LA Kings Fans Knock Drone Out Of the Air

By Kevin Eck 

Let this be a cautionary tale to all those news directors out there who can’t wait to loose unmanned aerial vehicles above throngs of celebrating sports fans thinking they’ll inhabit a world free from nudity, profanity and possible physical harm.

LA Kings fans, celebrating their team’s recent Stanley Cup win, managed to “shoot down” a drone with nothing more than what may have been a water bottle and a t-shirt.

Forbes reported both the drone’s operator and its attackers may face legal punishment. Click Read More to see the detailed reason why it’s dangerous to fly drones over crowds and also to knock them out of the air.

Given the value of the property damaged, the act of knocking down the drone may be punishable under state vandalism laws. In California, the punishment would be up to $10,000 and up to one year in county jail. Furthermore, throwing objects at a remote controlled helicopter that is otherwise safely flying above a crowd, clearly constitutes reckless conduct that creates a risk of physical injury to another, in most states that is punishable by a hefty fine and a jail sentence. If someone were actually injured by the flying drone, the person who knocked it out of the sky might face reckless assault charges, which carries with it a sentence of up to 1 year in jail and a $4,000 fine in California, and a similar punishment in most other jurisdictions.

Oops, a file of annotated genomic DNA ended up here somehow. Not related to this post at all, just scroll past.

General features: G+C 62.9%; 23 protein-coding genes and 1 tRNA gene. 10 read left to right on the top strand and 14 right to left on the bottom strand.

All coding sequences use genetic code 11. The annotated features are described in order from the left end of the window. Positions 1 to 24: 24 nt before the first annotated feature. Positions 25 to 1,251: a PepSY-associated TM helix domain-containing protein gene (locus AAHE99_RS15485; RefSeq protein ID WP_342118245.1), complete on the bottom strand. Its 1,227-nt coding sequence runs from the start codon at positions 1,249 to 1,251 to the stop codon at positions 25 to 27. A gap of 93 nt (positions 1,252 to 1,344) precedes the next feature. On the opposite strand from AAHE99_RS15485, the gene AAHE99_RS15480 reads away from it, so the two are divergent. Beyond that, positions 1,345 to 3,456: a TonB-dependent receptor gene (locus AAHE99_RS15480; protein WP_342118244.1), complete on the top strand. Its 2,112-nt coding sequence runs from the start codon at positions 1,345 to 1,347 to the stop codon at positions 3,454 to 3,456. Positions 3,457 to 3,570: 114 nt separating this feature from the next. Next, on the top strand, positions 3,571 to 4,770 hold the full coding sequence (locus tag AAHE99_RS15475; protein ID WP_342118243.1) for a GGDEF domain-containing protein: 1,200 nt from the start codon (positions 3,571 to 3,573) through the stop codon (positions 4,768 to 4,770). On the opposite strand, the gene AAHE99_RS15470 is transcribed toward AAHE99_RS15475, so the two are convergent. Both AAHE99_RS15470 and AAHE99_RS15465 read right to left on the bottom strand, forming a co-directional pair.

Of course, the operator of the drone could also face charges in many jurisdictions, especially if a jury believed that his flying of the drone recklessly endangered individuals or caused anyone physical harm.   Based on the video, the large crowd below, and the low altitude at which the drone was flying, those facts would likely constitute reckless endangerment in jurisdictions that have such a statute.  If hypothetically, someone were injured, a reckless assault would be difficult to prove in most jurisdictions (at least based on these facts) as the intervening act of the fans throwing objects would likely constitute the sole or superseding cause of any injury.  However, we can easily imagine other instances where a drone operator loses control and injures someone, and in those circumstances state assault laws would provide ample punishment.